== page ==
Development of novel tissue engineering strategies toward the translation of articular cartilage implants
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Development of novel tissue engineering strategies toward the translation of articular cartilage implants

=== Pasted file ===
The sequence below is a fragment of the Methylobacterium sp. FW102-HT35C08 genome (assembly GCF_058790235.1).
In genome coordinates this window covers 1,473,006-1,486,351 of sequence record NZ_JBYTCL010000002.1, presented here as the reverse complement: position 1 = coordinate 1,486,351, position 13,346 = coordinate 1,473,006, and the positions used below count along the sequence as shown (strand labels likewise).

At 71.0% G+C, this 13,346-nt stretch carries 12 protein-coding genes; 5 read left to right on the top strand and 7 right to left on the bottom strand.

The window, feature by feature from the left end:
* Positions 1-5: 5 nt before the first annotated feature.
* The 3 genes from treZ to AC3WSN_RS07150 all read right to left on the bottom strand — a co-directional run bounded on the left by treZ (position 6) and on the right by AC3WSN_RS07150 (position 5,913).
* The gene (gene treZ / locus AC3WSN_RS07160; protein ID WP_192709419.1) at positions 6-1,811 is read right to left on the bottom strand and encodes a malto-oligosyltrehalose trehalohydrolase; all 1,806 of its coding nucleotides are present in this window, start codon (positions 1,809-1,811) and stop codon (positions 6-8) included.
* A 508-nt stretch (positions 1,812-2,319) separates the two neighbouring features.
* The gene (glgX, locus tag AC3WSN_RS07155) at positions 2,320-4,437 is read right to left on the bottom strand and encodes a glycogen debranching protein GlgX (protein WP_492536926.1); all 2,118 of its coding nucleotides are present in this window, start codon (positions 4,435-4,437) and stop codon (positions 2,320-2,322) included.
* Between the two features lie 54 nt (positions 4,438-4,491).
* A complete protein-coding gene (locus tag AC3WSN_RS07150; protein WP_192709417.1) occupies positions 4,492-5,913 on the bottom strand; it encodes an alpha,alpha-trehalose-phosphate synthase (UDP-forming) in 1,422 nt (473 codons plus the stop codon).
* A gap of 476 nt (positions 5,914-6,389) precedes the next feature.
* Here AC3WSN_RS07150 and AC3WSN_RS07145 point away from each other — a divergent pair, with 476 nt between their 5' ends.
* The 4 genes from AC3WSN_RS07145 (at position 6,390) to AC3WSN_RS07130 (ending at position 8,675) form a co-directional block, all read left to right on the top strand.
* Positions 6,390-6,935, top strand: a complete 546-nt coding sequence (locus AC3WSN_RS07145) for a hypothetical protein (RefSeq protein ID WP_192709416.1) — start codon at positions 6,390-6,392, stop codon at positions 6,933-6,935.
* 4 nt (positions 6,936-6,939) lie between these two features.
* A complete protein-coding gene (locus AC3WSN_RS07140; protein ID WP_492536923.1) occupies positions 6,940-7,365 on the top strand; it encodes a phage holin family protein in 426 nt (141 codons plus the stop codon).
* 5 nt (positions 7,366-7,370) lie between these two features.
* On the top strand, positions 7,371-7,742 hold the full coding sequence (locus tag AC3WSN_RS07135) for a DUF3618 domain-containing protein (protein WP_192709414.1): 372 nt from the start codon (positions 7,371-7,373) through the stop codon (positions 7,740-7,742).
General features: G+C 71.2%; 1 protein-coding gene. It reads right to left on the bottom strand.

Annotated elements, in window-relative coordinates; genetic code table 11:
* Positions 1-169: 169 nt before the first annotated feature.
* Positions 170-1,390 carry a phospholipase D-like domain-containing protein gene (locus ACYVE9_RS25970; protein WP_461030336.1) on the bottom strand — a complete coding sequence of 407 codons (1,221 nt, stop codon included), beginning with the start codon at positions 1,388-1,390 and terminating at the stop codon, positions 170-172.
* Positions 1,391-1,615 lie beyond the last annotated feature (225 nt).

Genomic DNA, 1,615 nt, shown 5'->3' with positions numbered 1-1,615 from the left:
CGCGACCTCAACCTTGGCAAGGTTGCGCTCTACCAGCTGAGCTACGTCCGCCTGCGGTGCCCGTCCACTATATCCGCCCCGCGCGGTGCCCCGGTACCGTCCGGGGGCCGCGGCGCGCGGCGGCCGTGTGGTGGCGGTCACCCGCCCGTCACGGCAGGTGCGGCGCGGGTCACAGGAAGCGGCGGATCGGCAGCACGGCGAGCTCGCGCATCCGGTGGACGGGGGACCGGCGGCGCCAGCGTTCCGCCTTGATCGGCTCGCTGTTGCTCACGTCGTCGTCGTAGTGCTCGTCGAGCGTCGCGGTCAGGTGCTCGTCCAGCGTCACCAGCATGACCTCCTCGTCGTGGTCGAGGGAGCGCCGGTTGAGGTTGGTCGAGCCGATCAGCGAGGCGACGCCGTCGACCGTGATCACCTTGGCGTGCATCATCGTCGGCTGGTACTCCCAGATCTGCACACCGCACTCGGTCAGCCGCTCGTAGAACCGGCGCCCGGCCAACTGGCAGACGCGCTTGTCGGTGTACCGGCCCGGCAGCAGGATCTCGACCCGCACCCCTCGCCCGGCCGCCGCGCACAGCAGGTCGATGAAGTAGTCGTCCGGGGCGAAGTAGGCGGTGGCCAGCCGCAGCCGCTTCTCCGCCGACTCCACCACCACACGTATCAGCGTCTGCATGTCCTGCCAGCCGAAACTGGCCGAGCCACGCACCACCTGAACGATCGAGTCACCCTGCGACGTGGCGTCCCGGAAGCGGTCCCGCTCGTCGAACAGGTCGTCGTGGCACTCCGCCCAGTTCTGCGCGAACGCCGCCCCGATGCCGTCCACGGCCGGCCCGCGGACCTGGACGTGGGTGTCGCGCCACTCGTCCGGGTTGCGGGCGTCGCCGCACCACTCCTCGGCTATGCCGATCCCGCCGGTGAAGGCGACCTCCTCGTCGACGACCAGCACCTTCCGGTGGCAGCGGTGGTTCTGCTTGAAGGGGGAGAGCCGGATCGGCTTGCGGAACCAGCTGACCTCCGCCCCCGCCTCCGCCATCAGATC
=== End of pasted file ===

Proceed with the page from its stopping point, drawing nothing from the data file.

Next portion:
Articular cartilage diseases in the knee, initiated by age-related degenerative processes or trauma, compromise the material properties of the tissue and the function of the joint. Osteoarthritis, the most common cartilage disease, affects over 30 million people in the United States alone. Depending on the level of damage to the cartilage and/or the underlying bone, the symptoms can range from stiffness, pain, and swelling, to loss of function and disability. Current treatments aimed at treating cartilage diseases do not provide satisfactory outcomes. Osteochondral allografts are scarce, and autografts, aside from the risk of donor site morbidity, often present a mismatch to the articular surface of the recipient location. Other alternatives, including microfracture and MACI, fail to regenerate the tissue, and induce the formation of a mechanically inferior fibrocartilage repair tissue. As a result, patients eventually require revision surgeries or alternative treatments, such as synthetic implants, in as little as 5-10 years. Tissue engineering, capable of generating neocartilage constructs with properties akin to the native tissue, has emerged as a promising alternative to treating cartilage diseases. However, tissue engineering methodologies must be optimized so as to become clinically viable options; current technologies used to generate biomimetic neocartilage constructs 1) fail to recapitulate the properties of the native tissue, 2) jeopardize the translational potential of neocartilage constructs due to high cost, low reproducibility, and high technical complexity, and 3) do not produce neotissues akin to native tissue thickness. Toward overcoming these limitations, the global objectives of this work were 1) to provide a thorough assessment of the properties of native articular cartilage to inform tissue-engineering efforts, 2) to enhance the mechanical properties of neocartilage toward native tissue levels utilizing a repeatable and cost-effective ion modulation strategy, and 3) to develop a methodology to increase the thickness of neocartilage constructs.Toward assessing the properties of articular cartilage and providing an accurate set of data, this work first characterized the effects of storage time and temperature on the mechanical properties of juvenile bovine cartilage, a facsimile of a cartilage implant. In addition, an extensive assessment of the surface properties of cartilage was performed using conventional and novel methodologies, including non-contact vibrometry. Non-contact vibrometry was further developed as a new non-destructive measurement of the dynamic and viscoelastic mechanical properties of cartilage samples. Finally, the human medial femoral condyle, one of the knee compartments with the highest incidence of chondral degeneration, from young, healthy donors was topographically characterized using biochemical and biomechanical assays. It was determined that the articular cartilage of the human medial femoral condyle displays regional variations in the tensile and mechanical properties which may have repercussions on the injury patterns observed in the clinic; the Young’s modulus, ultimate tensile strength, aggregate modulus, and shear modulus in the posterior region were 1.0-fold, 2.8-fold, 1.1-fold, and 1.0-fold less than the values in the anterior region, respectively. As opposed to other tissues and species, including bovine cartilage, the coefficient of friction in human samples does not present regional variations, ranging 0.22-0.26 throughout the condyle, and is isotropic. It was also determined that particular storage conditions can affect the properties of cartilage tissues, and that vibrometry-based viscoelastic properties not only correlate to biochemical content, but also significantly correlate with moduli from stress relaxation and creep tests, with correlation strengths reaching up to 0.78. These findings are significant, as they not only establish a working framework for stored cartilage tissues and new non-contact testing methodologies, but also provide much needed design criteria. Moreover, the findings suggest that lower mechanical properties may predispose the tissue to chondral injuries, and propose new structure-function relationships, highlighting the importance of collagen crosslinks for the mechanical properties of cartilage. Taking into consideration the values obtained for human articular cartilage tissues, new methods to improve the mechanical properties of neocartilage constructs were developed. Mechanotransduction and hypoxia, two well-known stimuli that promote chondrogenesis, have been used to produce neocartilage constructs. However, both stimuli require the use of bioreactors that confound production of neocartilage, increasing the costs and complexity of the process. Modulation of ions, a cost-effective pharmacological methodology of mimicking mechanotransduction and hypoxia, was examined toward improving the material properties of neocartilage. It was determined that ionomycin, a calcium ionophore, caused a 61% and 115% increase in glycosaminoglycan and pyridinoline crosslink content, which translated to a 45% increase in the aggregate modulus and a 63% increase in the tensile Young’s modulus, respectively. Similarly, deferoxamine, an iron chelator, produced an 87% increase in pyridinoline crosslinks, and a 57% and 112% increases in the Young’s modulus and the ultimate tensile strength (UTS) of neocartilage constructs, respectively. Importantly, the combined use of both ion modulators resulted in significant increases of 150% and 176% in the Young’s modulus and UTS of neocartilage constructs, respectively. Ionomycin and deferoxamine can be used as analogs of mechanical and hypoxic stimuli, bypassing the need for bioreactors. The use of both analogs resulted in neocartilage constructs with a Young’s modulus of 11.76±3.29 MPa and UTS of 4.20±1.24 MPa, the highest reported by our group thus far. While the self-assembling process has been optimized to produce neocartilage constructs with biochemical and biomechanical properties on par to native tissue, it has been limited in its capability to grow tissues with biomimetic thickness. The existing neocartilage constructs are several times thinner compared to the average condylar cartilage, and thus, limit its therapeutic potential. Superficial irregularities between the native tissue and the repair tissue compromise the treatment outcome; disparities induce stress concentration, delamination of the native tissue, and dislodging of the implant. Because of this, a new self-assembling methodology, using sequential seeding and deferoxamine stimulation, was developed in this work to generate constructs with increased thickness. The new methodology utilizes sequential seeding, and expanded and rejuvenated chondrocytes previously stimulated with deferoxamine. An appropriate time between separate seeding events and deferoxamine stimulation prior to the self-assembling process was determined. Constructs derived from human articular chondrocytes, the current cell type used by cell-based treatment strategies, resulted in neocartilage with a 90% increase in thickness, an 8% increase in diameter, a 33% and a 41% increase in aggregate and shear moduli, and the maintenance of the tensile properties, compared to the control group. This is the first successful attempt to produce thicker biomimetic self-assembled tissues without a tradeoff in the mechanical properties. This work demonstrates the potential of tissue-engineered neocartilage implants for the surgical treatment of cartilage diseases, and altogether, the findings of this work provide new scalable tissue-engineering strategies toward developing clinically relevant neocartilage constructs.